In this paper's research the authors found that before a stimulus there is a synchronized oscillation between various cortical regions that cause the stimulus to be correctly memorized, the regions exhibit an increases in low-frequency oscillatory power that bound together through progressive low-frequency phase synchrony that involved the medial temporal lobe by the time of word presentation. This may reflect attentional mechanisms that optimize memory encoding.
" .. We found that, preceding successfully remembered word pairs, an orientation cue triggered a low-frequency 2– 4 Hz phase reset in the right tempor- oparietal junction with concurrent increases in low-frequency power across cortical regions that included the prefrontal cortex and left temporal lobe. Regions that exhibited a significant increase in 2– 4 Hz power were functionally bound together through progressive low-frequency 2– 4 Hz phase synchrony. Our data suggest that the interaction between power and phase synchrony reflects the engage- ment of attentional networks that in large part determine the extent to which memories are successfully encoded."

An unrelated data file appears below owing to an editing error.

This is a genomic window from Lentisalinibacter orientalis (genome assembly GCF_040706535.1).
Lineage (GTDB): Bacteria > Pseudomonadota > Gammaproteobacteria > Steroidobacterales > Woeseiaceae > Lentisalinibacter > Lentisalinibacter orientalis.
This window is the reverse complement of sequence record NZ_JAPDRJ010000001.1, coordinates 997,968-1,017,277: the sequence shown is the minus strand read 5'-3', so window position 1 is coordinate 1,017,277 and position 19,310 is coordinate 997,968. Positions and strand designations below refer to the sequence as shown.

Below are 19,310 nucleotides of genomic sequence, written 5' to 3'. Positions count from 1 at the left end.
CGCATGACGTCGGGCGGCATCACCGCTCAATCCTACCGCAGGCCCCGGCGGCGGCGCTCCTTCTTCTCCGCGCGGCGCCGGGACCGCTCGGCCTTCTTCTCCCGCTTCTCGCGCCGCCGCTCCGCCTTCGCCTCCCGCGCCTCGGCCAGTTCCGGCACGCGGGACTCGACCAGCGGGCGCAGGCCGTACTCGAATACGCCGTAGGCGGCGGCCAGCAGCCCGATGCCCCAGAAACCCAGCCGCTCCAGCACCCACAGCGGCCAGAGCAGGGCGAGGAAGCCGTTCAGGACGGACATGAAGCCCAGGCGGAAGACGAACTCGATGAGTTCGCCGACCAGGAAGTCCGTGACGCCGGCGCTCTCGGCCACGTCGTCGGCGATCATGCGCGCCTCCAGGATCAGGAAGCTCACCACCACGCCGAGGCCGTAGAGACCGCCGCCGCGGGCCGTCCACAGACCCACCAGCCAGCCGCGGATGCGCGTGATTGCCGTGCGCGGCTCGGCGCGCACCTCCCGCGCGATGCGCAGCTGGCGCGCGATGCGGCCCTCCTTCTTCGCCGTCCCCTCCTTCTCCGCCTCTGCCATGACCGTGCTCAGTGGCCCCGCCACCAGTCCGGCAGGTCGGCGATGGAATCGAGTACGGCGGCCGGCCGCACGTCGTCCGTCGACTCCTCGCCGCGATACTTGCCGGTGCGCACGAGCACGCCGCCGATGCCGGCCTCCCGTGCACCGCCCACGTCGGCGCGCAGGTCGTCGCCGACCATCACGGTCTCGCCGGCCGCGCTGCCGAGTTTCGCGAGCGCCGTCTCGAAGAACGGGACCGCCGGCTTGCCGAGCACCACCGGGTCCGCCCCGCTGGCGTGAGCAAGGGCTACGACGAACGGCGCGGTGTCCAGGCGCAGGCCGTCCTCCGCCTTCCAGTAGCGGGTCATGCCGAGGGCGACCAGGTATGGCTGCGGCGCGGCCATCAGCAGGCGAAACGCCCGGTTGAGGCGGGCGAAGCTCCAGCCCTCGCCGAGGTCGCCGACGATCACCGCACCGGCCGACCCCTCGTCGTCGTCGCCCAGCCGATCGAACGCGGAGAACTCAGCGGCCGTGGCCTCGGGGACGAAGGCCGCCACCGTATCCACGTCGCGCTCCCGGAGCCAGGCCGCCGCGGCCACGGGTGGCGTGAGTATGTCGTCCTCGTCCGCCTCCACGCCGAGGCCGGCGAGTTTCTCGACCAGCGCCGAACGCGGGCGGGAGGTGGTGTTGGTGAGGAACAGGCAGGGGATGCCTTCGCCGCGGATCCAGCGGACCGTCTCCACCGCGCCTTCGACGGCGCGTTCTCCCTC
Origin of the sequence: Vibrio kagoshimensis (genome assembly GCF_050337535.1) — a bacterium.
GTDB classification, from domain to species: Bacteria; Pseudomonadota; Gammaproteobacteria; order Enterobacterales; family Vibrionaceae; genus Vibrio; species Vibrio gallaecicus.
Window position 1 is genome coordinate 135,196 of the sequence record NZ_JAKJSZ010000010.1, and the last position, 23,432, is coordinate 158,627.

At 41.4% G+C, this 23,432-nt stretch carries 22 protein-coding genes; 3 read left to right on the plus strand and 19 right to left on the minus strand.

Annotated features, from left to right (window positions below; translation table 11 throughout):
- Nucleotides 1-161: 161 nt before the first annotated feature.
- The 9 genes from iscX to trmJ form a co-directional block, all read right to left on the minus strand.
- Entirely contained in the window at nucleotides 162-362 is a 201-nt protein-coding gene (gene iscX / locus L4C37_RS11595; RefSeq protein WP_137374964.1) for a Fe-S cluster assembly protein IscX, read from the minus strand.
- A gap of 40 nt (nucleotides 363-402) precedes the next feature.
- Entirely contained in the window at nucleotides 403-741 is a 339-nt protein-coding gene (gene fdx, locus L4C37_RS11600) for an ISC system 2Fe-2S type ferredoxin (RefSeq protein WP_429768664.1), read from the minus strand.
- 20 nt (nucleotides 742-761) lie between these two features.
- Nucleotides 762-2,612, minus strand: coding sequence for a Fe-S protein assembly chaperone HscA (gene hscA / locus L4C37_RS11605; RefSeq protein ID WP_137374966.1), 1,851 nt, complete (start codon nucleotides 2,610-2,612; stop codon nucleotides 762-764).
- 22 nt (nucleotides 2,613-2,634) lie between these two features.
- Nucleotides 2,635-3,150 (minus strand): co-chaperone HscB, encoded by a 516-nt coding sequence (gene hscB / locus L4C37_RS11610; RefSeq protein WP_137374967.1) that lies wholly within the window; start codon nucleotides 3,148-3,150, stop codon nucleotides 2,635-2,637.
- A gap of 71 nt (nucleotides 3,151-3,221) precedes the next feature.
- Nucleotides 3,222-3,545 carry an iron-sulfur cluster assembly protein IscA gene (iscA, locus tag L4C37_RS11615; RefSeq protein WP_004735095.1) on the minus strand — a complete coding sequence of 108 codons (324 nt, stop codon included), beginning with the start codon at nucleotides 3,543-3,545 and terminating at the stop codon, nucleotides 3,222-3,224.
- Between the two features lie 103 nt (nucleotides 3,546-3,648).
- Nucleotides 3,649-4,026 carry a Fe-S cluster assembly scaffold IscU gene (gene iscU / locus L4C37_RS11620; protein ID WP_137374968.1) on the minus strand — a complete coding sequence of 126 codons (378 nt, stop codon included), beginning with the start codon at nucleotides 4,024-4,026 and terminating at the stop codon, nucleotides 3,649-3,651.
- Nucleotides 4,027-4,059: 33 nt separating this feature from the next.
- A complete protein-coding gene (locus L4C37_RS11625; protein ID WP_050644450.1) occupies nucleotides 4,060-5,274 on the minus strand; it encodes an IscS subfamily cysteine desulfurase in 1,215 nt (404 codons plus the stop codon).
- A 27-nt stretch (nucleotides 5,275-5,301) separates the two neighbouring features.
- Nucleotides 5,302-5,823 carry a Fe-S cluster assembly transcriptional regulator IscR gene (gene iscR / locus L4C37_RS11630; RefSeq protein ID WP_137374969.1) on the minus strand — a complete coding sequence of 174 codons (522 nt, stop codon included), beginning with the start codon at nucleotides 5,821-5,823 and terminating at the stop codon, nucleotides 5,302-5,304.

Last modified on 20-Mar-16